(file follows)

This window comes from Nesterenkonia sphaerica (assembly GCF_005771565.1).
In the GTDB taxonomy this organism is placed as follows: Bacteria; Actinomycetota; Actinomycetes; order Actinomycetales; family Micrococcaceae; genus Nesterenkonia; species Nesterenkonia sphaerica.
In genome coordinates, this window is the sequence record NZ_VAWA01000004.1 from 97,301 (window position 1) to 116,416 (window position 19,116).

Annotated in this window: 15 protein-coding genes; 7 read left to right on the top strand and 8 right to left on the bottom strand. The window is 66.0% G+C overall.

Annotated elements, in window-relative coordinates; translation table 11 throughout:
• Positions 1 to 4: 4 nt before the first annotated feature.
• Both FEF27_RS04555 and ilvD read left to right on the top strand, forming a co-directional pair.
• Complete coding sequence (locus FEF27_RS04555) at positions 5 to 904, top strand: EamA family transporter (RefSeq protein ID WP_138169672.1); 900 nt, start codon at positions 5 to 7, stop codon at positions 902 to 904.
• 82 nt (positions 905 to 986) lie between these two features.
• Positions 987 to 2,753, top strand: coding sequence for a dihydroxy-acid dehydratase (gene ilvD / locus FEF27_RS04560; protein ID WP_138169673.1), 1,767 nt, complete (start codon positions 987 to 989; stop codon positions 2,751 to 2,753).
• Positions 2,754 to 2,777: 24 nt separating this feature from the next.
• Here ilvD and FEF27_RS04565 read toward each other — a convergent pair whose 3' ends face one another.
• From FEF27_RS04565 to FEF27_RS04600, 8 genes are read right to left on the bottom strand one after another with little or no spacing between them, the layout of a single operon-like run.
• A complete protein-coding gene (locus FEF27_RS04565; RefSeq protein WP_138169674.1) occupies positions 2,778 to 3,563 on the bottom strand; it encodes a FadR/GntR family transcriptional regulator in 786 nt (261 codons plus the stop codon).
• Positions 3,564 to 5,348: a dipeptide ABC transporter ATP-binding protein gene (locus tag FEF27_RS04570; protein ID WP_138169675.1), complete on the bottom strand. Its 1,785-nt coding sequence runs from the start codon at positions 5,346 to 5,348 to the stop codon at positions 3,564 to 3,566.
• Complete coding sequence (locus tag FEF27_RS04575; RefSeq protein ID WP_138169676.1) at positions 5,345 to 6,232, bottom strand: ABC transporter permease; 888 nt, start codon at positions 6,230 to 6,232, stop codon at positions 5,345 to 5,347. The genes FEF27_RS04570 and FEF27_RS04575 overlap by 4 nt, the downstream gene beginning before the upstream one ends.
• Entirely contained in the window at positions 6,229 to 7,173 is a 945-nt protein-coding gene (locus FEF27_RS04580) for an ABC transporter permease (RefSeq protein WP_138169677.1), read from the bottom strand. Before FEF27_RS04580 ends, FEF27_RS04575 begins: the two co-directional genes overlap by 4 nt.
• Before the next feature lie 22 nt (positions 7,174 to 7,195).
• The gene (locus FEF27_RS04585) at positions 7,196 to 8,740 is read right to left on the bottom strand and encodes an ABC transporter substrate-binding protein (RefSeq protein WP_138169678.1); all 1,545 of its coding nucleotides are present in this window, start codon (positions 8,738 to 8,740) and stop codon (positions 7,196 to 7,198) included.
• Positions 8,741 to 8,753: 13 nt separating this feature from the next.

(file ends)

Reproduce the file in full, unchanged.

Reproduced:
This window comes from Nesterenkonia sphaerica (assembly GCF_005771565.1).
In the GTDB taxonomy this organism is placed as follows: Bacteria; Actinomycetota; Actinomycetes; order Actinomycetales; family Micrococcaceae; genus Nesterenkonia; species Nesterenkonia sphaerica.
In genome coordinates, this window is the sequence record NZ_VAWA01000004.1 from 97,301 (window position 1) to 116,416 (window position 19,116).

Annotated in this window: 15 protein-coding genes; 7 read left to right on the top strand and 8 right to left on the bottom strand. The window is 66.0% G+C overall.

Annotated elements, in window-relative coordinates; translation table 11 throughout:
• Positions 1 to 4: 4 nt before the first annotated feature.
• Both FEF27_RS04555 and ilvD read left to right on the top strand, forming a co-directional pair.
• Complete coding sequence (locus FEF27_RS04555) at positions 5 to 904, top strand: EamA family transporter (RefSeq protein ID WP_138169672.1); 900 nt, start codon at positions 5 to 7, stop codon at positions 902 to 904.
• 82 nt (positions 905 to 986) lie between these two features.
• Positions 987 to 2,753, top strand: coding sequence for a dihydroxy-acid dehydratase (gene ilvD / locus FEF27_RS04560; protein ID WP_138169673.1), 1,767 nt, complete (start codon positions 987 to 989; stop codon positions 2,751 to 2,753).
• Positions 2,754 to 2,777: 24 nt separating this feature from the next.
• Here ilvD and FEF27_RS04565 read toward each other — a convergent pair whose 3' ends face one another.
• From FEF27_RS04565 to FEF27_RS04600, 8 genes are read right to left on the bottom strand one after another with little or no spacing between them, the layout of a single operon-like run.
• A complete protein-coding gene (locus FEF27_RS04565; RefSeq protein WP_138169674.1) occupies positions 2,778 to 3,563 on the bottom strand; it encodes a FadR/GntR family transcriptional regulator in 786 nt (261 codons plus the stop codon).
• Positions 3,564 to 5,348: a dipeptide ABC transporter ATP-binding protein gene (locus tag FEF27_RS04570; protein ID WP_138169675.1), complete on the bottom strand. Its 1,785-nt coding sequence runs from the start codon at positions 5,346 to 5,348 to the stop codon at positions 3,564 to 3,566.
• Complete coding sequence (locus tag FEF27_RS04575; RefSeq protein ID WP_138169676.1) at positions 5,345 to 6,232, bottom strand: ABC transporter permease; 888 nt, start codon at positions 6,230 to 6,232, stop codon at positions 5,345 to 5,347. The genes FEF27_RS04570 and FEF27_RS04575 overlap by 4 nt, the downstream gene beginning before the upstream one ends.
• Entirely contained in the window at positions 6,229 to 7,173 is a 945-nt protein-coding gene (locus FEF27_RS04580) for an ABC transporter permease (RefSeq protein WP_138169677.1), read from the bottom strand. Before FEF27_RS04580 ends, FEF27_RS04575 begins: the two co-directional genes overlap by 4 nt.
• Before the next feature lie 22 nt (positions 7,174 to 7,195).
• The gene (locus FEF27_RS04585) at positions 7,196 to 8,740 is read right to left on the bottom strand and encodes an ABC transporter substrate-binding protein (RefSeq protein WP_138169678.1); all 1,545 of its coding nucleotides are present in this window, start codon (positions 8,738 to 8,740) and stop codon (positions 7,196 to 7,198) included.
• Positions 8,741 to 8,753: 13 nt separating this feature from the next.